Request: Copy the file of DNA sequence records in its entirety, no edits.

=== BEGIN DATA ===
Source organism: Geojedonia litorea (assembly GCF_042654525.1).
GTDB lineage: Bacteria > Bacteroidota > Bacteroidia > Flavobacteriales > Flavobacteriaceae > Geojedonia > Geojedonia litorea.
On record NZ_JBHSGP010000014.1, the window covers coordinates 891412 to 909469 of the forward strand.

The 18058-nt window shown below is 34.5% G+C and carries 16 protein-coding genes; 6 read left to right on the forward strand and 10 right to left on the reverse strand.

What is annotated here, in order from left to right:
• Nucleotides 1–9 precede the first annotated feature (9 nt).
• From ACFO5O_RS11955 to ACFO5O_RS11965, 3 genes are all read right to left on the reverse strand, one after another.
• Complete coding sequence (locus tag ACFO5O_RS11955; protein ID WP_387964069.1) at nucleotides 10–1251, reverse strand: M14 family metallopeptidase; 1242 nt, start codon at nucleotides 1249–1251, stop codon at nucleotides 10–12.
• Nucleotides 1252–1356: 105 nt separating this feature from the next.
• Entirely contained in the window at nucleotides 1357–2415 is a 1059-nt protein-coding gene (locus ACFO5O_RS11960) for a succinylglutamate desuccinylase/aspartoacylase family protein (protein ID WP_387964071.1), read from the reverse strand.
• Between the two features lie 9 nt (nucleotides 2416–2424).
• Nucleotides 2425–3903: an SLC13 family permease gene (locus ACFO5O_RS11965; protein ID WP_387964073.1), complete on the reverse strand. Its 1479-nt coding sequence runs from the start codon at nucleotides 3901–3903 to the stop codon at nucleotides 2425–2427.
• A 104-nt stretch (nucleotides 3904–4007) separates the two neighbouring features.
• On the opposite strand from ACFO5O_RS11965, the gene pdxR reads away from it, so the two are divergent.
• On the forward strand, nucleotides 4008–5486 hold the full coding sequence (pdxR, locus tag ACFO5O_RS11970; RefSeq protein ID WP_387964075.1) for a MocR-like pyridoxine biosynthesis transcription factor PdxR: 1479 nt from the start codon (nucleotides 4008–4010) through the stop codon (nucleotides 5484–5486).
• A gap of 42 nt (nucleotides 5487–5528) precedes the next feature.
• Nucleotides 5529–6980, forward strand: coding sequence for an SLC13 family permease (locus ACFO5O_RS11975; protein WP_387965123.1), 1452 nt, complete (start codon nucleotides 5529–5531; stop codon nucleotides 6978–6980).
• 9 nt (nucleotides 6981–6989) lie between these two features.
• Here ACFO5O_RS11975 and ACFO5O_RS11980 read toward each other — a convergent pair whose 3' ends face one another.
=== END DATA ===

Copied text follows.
Source organism: Geojedonia litorea (assembly GCF_042654525.1).
GTDB lineage: Bacteria > Bacteroidota > Bacteroidia > Flavobacteriales > Flavobacteriaceae > Geojedonia > Geojedonia litorea.
On record NZ_JBHSGP010000014.1, the window covers coordinates 891412 to 909469 of the forward strand.

The 18058-nt window shown below is 34.5% G+C and carries 16 protein-coding genes; 6 read left to right on the forward strand and 10 right to left on the reverse strand.

What is annotated here, in order from left to right:
• Nucleotides 1–9 precede the first annotated feature (9 nt).
• From ACFO5O_RS11955 to ACFO5O_RS11965, 3 genes are all read right to left on the reverse strand, one after another.
• Complete coding sequence (locus tag ACFO5O_RS11955; protein ID WP_387964069.1) at nucleotides 10–1251, reverse strand: M14 family metallopeptidase; 1242 nt, start codon at nucleotides 1249–1251, stop codon at nucleotides 10–12.
• Nucleotides 1252–1356: 105 nt separating this feature from the next.
• Entirely contained in the window at nucleotides 1357–2415 is a 1059-nt protein-coding gene (locus ACFO5O_RS11960) for a succinylglutamate desuccinylase/aspartoacylase family protein (protein ID WP_387964071.1), read from the reverse strand.
• Between the two features lie 9 nt (nucleotides 2416–2424).
• Nucleotides 2425–3903: an SLC13 family permease gene (locus ACFO5O_RS11965; protein ID WP_387964073.1), complete on the reverse strand. Its 1479-nt coding sequence runs from the start codon at nucleotides 3901–3903 to the stop codon at nucleotides 2425–2427.
• A 104-nt stretch (nucleotides 3904–4007) separates the two neighbouring features.
• On the opposite strand from ACFO5O_RS11965, the gene pdxR reads away from it, so the two are divergent.
• On the forward strand, nucleotides 4008–5486 hold the full coding sequence (pdxR, locus tag ACFO5O_RS11970; RefSeq protein ID WP_387964075.1) for a MocR-like pyridoxine biosynthesis transcription factor PdxR: 1479 nt from the start codon (nucleotides 4008–4010) through the stop codon (nucleotides 5484–5486).
• A gap of 42 nt (nucleotides 5487–5528) precedes the next feature.
• Nucleotides 5529–6980, forward strand: coding sequence for an SLC13 family permease (locus ACFO5O_RS11975; protein WP_387965123.1), 1452 nt, complete (start codon nucleotides 5529–5531; stop codon nucleotides 6978–6980).
• 9 nt (nucleotides 6981–6989) lie between these two features.
• Here ACFO5O_RS11975 and ACFO5O_RS11980 read toward each other — a convergent pair whose 3' ends face one another.